- The presence of unstable psychiatric disease, cognitive impairment, dementia or substance abuse that would impair ability of the subject to provide informed consent, according to Site Investigator judgment
- Clinically significant unstable medical condition (other than ALS) that would pose a risk to the subject if they were to participate in the study
- Active participation in an ALS clinical trial evaluating a small molecule within 30 days of the screening visit
- Exposure at any time to any biologic under investigation for the treatment of subjects with ALS (off-label use or investigational) including cell therapies, gene therapies, and monoclonal antibodies
- Implantation of Diaphragm Pacing System (DPS)
Transsphenoidal Extent of Resection Study (TRANSSPHER)
The treatment of choice for most patients with symptomatic nonfunctioning pituitary adenomas is transsphenoidal surgery to improve vision by decompression of the optic chiasm, to prevent the development of endocrine dysfunction, and to treat neurological symptoms such as headache or cranial neuropathies caused by the tumor. The most widely accepted surgical technique is microscopic transsphenoidal surgery, in which an operating microscope is used by the surgeon to provide surgical visualization and a nasal speculum is used to maintain the operative corridor. [1-4] Recently, fully endoscopic transsphenoidal surgery, in which surgical visualization is achieved using an endoscope, has been adopted by many pituitary surgeons because the technique offers superior panoramic and angled visualization of the surgical target and may permit greater tumor resection. [5-10] There is a vigorous debate in the neurosurgical community about the relative merits of the microscopic and endoscopic techniques. Proponents of the endoscopic technique argue that the superior visualization permits more aggressive tumor resection and better preservation of the normal pituitary gland. Proponents of the microscopic technique argue that it permits shorter operative times, results in similar surgical outcomes, and has a lower complication rate.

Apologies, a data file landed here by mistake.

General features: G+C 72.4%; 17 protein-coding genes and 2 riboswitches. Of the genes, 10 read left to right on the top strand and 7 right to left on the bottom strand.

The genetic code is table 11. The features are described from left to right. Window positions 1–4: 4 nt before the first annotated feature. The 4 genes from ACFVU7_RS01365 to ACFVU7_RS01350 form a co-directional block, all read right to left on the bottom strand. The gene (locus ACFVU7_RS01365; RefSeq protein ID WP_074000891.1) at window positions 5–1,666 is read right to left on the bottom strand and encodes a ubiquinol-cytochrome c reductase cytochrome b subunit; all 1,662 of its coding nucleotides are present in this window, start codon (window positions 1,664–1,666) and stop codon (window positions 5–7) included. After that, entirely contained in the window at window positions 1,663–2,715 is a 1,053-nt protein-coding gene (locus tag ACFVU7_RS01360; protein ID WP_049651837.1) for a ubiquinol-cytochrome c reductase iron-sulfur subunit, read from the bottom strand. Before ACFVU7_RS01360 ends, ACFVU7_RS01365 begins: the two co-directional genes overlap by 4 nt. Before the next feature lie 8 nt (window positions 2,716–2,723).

Despite the adoption of fully endoscopic surgery by many surgeons, no prospective studies have compared the extent of tumor resection (EOR) between microscopic and endoscopic approaches. Numerous retrospective studies have established the efficacy of each approach, but only a few studies present comparative data.[11-13] Recently, McLaughlin et al. noted that the addition of endoscopy to microscopic pituitary surgery enhances tumor removal, particularly in patients with tumors greater than 20 mm in diameter.  This study raises the intriguing possibility that certain subgroups of patients (e.g. patients with larger tumors) may benefit from endoscopic surgery. In patients with smaller tumors with no cavernous sinus invasion, others have shown that the techniques achieve similar EOR.  That endoscopy may permit more complete tumor resections is a testable hypothesis.